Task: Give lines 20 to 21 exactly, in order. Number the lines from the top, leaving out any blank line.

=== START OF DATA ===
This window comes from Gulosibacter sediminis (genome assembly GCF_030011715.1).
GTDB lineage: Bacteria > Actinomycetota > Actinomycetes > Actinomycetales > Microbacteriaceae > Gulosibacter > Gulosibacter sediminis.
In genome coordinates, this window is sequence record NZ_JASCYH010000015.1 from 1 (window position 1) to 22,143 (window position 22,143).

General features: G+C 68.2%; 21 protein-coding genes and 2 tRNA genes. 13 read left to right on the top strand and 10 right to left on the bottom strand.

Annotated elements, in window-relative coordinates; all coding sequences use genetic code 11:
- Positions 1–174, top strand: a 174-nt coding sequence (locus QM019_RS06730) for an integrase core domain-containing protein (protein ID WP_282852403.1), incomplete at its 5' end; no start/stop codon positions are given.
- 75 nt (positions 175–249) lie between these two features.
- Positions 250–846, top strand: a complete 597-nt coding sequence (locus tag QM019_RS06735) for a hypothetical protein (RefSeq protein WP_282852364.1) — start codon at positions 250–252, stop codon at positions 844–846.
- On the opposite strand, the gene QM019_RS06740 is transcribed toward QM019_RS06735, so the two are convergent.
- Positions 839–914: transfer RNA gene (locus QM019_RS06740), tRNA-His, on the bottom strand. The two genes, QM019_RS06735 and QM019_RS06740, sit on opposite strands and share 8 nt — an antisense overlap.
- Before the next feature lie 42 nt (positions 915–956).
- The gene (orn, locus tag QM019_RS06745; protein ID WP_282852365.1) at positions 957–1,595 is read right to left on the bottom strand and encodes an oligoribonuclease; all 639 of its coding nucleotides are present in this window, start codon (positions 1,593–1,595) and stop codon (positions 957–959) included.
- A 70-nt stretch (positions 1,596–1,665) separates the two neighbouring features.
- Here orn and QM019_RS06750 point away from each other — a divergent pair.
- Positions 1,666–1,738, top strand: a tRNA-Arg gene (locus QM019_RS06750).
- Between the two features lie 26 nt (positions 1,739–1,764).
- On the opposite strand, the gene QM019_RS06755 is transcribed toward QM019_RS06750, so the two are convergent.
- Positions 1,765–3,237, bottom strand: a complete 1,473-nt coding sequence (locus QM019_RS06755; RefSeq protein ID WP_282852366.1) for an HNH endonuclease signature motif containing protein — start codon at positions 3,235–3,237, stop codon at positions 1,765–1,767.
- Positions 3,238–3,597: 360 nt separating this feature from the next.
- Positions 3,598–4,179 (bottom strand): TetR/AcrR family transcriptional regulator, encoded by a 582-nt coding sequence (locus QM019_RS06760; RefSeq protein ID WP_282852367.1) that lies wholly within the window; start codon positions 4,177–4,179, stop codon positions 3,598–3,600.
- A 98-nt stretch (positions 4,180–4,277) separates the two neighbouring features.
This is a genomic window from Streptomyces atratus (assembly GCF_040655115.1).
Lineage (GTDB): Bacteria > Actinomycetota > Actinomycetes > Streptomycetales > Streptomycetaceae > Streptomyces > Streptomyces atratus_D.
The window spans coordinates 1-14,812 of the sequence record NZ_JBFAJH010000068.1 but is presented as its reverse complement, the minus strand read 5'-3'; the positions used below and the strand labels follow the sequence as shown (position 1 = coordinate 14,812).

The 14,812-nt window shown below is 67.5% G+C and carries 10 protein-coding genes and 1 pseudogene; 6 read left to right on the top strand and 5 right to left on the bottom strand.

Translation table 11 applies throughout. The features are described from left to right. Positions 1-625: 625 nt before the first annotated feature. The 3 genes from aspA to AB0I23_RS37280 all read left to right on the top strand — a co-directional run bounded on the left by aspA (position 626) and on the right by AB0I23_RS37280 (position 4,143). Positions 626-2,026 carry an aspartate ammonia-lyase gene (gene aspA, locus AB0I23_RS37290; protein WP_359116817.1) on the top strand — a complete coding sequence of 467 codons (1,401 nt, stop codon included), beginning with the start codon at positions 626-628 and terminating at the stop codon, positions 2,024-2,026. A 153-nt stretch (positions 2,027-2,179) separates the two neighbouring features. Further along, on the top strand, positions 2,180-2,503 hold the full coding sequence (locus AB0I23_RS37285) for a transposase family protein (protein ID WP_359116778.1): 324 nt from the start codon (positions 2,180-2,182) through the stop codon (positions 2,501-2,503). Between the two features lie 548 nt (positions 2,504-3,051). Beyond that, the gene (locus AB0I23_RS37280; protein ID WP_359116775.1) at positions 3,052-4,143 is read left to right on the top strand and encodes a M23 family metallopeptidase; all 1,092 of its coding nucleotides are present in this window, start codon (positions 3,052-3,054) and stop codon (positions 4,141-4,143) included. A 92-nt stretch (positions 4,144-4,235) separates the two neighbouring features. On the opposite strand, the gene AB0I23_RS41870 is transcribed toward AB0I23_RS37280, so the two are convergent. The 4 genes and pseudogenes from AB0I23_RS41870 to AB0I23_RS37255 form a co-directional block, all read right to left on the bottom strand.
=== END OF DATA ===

- Positions 3,598–4,179 (bottom strand): TetR/AcrR family transcriptional regulator, encoded by a 582-nt coding sequence (locus QM019_RS06760; RefSeq protein ID WP_282852367.1) that lies wholly within the window; start codon positions 4,177–4,179, stop codon positions 3,598–3,600.
- A 98-nt stretch (positions 4,180–4,277) separates the two neighbouring features.